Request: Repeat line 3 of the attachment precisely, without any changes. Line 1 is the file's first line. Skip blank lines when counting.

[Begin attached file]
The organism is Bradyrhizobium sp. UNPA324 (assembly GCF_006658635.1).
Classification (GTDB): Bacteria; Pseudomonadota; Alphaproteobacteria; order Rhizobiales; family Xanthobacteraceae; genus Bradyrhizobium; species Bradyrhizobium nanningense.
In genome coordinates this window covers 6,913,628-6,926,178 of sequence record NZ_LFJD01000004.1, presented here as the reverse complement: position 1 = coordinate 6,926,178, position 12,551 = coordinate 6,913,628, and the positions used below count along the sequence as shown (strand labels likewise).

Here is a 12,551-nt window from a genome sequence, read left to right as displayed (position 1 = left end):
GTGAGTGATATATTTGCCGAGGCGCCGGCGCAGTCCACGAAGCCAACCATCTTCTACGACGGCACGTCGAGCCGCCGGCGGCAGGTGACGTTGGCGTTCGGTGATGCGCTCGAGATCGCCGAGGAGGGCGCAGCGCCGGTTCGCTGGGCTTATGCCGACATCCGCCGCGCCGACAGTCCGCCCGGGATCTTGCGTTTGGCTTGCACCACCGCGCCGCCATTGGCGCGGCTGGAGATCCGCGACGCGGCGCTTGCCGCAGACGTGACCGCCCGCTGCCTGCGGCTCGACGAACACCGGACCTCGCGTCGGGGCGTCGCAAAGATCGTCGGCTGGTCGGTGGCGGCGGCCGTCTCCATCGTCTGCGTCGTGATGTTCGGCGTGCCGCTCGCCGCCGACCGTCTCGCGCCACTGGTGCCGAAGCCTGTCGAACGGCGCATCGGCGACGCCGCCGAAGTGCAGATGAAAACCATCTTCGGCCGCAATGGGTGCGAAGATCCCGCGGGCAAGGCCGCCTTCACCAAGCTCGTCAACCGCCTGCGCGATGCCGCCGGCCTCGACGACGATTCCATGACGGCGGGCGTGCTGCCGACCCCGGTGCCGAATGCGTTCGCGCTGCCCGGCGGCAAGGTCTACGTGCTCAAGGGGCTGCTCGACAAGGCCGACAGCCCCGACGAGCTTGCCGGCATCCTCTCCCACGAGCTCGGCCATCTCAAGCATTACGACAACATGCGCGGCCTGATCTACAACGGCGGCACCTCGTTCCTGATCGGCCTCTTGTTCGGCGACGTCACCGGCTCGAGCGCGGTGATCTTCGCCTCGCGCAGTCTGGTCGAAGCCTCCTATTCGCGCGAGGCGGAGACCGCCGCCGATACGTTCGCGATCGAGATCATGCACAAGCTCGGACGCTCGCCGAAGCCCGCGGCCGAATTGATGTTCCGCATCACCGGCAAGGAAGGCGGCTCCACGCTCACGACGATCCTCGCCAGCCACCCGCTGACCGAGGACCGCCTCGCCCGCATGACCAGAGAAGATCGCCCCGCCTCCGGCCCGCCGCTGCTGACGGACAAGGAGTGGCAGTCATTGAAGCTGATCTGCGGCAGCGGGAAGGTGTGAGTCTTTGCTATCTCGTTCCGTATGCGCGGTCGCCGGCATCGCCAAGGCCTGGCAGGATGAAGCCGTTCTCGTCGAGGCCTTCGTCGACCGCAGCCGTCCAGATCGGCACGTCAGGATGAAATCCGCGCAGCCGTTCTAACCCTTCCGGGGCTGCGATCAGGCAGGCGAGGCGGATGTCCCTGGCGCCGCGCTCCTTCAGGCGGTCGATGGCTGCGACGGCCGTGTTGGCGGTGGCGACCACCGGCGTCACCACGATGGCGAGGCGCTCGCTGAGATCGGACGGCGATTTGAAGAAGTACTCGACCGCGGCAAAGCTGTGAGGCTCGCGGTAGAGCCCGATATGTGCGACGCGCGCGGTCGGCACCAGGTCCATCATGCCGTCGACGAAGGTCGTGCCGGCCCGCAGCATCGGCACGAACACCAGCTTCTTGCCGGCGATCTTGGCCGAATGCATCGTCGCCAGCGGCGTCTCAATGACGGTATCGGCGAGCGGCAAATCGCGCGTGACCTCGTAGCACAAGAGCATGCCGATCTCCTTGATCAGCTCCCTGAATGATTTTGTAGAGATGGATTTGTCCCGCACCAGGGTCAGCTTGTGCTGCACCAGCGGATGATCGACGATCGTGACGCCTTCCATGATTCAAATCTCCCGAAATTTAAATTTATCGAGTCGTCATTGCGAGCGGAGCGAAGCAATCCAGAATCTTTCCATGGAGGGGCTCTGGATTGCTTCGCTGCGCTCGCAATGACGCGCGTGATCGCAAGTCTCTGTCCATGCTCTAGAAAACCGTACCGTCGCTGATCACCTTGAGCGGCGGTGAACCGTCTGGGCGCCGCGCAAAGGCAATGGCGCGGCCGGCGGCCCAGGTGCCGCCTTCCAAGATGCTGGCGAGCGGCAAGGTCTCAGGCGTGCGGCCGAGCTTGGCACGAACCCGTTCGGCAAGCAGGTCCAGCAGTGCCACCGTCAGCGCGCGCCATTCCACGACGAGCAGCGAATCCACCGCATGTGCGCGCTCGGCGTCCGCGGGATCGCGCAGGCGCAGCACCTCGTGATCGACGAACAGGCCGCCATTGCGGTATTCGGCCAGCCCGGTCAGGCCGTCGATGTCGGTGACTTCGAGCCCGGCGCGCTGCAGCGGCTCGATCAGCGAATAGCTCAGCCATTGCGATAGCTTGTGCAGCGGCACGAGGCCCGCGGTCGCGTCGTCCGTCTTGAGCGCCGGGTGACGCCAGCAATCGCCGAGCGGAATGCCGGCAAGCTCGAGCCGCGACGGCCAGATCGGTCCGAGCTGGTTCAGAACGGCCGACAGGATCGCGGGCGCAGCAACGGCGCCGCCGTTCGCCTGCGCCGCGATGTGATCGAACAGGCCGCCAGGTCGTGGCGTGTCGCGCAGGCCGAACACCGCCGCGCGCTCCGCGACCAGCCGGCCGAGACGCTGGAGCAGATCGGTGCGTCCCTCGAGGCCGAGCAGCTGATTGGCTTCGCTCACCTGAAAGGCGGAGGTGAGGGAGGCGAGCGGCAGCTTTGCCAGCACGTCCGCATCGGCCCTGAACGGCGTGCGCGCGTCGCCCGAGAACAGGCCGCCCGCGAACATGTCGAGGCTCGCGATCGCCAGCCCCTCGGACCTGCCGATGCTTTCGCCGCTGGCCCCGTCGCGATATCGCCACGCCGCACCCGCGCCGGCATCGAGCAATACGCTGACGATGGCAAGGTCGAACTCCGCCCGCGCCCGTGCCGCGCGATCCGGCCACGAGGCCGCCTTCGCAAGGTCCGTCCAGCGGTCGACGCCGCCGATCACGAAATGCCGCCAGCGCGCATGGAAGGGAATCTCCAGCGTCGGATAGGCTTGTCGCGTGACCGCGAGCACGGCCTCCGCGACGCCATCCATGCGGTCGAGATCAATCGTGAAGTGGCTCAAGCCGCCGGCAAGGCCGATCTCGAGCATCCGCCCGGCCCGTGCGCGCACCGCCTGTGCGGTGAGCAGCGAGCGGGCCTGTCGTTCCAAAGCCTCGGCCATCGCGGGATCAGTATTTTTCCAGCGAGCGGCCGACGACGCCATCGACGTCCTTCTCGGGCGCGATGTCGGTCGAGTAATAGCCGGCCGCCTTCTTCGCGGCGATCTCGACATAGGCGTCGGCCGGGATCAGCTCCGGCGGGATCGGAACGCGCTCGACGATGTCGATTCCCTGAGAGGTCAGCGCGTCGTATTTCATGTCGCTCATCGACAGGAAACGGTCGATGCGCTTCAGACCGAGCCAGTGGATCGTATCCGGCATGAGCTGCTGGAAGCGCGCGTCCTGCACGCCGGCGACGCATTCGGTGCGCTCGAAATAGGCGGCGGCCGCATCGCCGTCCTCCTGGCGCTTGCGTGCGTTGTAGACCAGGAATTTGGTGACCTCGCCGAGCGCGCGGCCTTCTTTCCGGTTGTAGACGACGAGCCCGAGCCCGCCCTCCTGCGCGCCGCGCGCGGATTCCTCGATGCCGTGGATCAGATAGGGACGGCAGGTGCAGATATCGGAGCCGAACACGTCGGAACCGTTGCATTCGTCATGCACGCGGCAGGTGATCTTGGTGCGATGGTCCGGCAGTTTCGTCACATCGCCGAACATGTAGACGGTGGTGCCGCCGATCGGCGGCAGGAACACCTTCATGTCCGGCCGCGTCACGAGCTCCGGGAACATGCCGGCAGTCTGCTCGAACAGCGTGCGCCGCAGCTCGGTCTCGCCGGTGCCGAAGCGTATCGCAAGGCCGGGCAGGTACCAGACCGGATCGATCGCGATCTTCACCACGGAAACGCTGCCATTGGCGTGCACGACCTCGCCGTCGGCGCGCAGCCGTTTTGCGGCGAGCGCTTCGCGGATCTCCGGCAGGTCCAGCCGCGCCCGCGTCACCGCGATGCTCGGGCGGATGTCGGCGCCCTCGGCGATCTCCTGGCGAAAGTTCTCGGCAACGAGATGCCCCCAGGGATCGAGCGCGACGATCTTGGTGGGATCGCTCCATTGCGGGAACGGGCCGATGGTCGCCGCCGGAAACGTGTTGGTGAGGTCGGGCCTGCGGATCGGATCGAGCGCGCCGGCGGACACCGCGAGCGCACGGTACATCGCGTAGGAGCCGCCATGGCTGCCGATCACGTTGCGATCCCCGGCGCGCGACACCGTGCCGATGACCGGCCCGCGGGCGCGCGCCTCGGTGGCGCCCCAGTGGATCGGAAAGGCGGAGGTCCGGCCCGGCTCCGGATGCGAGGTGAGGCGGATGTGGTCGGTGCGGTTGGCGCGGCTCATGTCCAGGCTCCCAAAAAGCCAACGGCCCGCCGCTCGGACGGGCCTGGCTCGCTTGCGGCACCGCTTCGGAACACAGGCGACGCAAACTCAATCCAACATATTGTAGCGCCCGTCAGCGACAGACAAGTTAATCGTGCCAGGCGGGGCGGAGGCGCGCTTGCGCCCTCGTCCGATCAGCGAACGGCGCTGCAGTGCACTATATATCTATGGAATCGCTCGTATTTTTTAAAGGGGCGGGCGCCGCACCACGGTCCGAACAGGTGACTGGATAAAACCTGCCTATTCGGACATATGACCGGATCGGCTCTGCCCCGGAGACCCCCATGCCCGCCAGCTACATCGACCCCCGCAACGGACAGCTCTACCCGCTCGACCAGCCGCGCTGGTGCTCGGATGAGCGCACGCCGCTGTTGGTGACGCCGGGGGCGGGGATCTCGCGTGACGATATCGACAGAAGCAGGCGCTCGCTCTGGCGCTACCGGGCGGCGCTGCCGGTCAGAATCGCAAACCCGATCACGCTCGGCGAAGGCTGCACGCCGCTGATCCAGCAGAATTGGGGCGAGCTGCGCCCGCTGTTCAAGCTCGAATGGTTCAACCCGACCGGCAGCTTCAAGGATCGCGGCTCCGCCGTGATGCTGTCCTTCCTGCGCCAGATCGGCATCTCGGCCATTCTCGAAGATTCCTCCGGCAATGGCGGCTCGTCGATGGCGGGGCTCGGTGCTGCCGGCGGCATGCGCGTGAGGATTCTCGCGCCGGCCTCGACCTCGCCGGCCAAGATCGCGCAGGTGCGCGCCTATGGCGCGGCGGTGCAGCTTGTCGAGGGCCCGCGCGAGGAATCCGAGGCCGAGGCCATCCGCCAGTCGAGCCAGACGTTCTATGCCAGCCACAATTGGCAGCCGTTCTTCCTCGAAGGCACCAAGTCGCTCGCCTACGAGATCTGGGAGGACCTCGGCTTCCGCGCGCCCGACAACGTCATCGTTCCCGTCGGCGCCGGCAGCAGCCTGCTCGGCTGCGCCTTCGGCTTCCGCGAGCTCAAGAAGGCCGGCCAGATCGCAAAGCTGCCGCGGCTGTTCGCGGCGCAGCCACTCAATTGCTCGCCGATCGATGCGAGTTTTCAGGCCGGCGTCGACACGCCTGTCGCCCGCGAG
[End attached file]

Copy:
In genome coordinates this window covers 6,913,628-6,926,178 of sequence record NZ_LFJD01000004.1, presented here as the reverse complement: position 1 = coordinate 6,926,178, position 12,551 = coordinate 6,913,628, and the positions used below count along the sequence as shown (strand labels likewise).